If generating lifelike video content becomes easier for everyone who knows how to craft a good prompt, there’s the risk of inadvertently creating videos that infringe existing copyrights and pose ethical questions. The potencial creation of deepfake videos might lead to misinformation and disinformation (particularly in politics), as we struggle to distinguishing fake from real.

Lately we’ve been hearing reports of LLMs generating false information and conveying it as if it were true — the so called AI hallucinations. This can have significant consequences when AI is being applied in healthcare, security, and data management, so we must carefully watch out for them.

We also start to question the future of websites and apps. When we ask an AI model to summarise a paper we have to study for a test, create an image so we can use it on a design, or give us a list of the best restaurants in the neighbourhood, we’re using it as a tool to gather and present us knowledge (that we might or not consider reliable). However, LLMs might have the ability to use the tools themselves. So besides asking them for a travel itinerary for our next summer break, we can ask them to book flights, an hotel, a transfer and tickets for the main attractions. We can even refine our query and define we wish to arrive in the morning, stay at modern-look, 4-star hotel, all within your budget. You would then be able to confirm the options you’re given or make the necessary changes. In this case we would eliminate the need to go to all these different websites individually — search aggregators, travel agencies, airlines, museums, etc. All would be given to us upon an effective conversation with the AI model. Ultimately removing the need for apps and websites. Businesses would simply feed LLMs with the information they normally presented in their website or app.

While this is still just a possibility, right now businesses are starting to worry about how Google’s Search Generative Experience can prevent users from visiting their websites. No doubt SGE will revolution search engine history. Instead of the typical list of blue hyperlinks we get as a search result, we’ll be presented with a few text paragraphs generated by AI with key information, as well as a few links leading to additional information.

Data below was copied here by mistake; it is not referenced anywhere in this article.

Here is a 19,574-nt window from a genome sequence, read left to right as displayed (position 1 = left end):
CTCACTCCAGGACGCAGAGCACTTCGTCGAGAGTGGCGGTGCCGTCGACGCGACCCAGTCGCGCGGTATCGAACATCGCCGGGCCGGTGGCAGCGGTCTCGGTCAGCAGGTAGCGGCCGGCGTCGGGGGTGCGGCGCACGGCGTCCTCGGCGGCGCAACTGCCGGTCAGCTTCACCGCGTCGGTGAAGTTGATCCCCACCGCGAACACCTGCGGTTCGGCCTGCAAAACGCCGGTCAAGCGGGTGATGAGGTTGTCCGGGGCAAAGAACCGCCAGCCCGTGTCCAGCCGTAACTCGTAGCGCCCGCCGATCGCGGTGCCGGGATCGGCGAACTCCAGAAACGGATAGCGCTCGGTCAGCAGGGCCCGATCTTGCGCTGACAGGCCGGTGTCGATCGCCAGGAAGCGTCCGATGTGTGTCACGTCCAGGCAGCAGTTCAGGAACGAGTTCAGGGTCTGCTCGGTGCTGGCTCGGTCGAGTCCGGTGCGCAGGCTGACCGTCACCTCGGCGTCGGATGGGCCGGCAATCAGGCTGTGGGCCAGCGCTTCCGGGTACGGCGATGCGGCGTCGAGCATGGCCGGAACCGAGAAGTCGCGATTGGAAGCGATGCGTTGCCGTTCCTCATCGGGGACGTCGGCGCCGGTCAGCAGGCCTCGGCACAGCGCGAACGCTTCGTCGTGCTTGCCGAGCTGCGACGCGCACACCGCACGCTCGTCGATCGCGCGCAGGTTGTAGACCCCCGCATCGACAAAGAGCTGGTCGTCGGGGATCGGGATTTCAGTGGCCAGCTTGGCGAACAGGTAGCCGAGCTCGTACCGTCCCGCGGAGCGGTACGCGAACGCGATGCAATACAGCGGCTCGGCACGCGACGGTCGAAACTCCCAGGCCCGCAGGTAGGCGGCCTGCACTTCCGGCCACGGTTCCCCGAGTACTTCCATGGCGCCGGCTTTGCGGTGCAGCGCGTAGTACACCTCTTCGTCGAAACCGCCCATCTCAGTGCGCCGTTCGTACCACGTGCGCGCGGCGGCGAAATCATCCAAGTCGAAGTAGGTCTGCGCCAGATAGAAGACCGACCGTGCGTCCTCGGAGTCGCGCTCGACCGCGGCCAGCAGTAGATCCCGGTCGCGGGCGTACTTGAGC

Example of how search results are presented with SGE. Presented in May 2023, it’s still an experiment, and only available in the US. Source: Google

While we can’t help but wonder about the challenges rapid AI developments will present us, we also can’t overlook the opportunities it can bring.

There’s certainly potencial for making technology more accessible, intuitive and human-centric. AI will revolutionise the landscape of a number of industries - education, healthcare, marketing, automobile, sales manufacturing, etc. While businesses can leverage AI to develop a new generation of products and services, boost their sales, and improve customer service, people can benefit from having an easier access to education and training, improved health care, safer transportation, and tailored products and services.

What does it mean for UX designers?

For better or worse, the way humans, machines, and data interact is going through a major change. AI will certainly change the way we design and develop web content in the following years. UX designers are at an unique position to help designing AI in such a way that it collaborates with humans, rather than replaces them. While AI can become a powerful tool to streamline design work, helping UX pros creating more personalised and effective user experiences, AI interfaces will also need UX designers to become more user-friendly.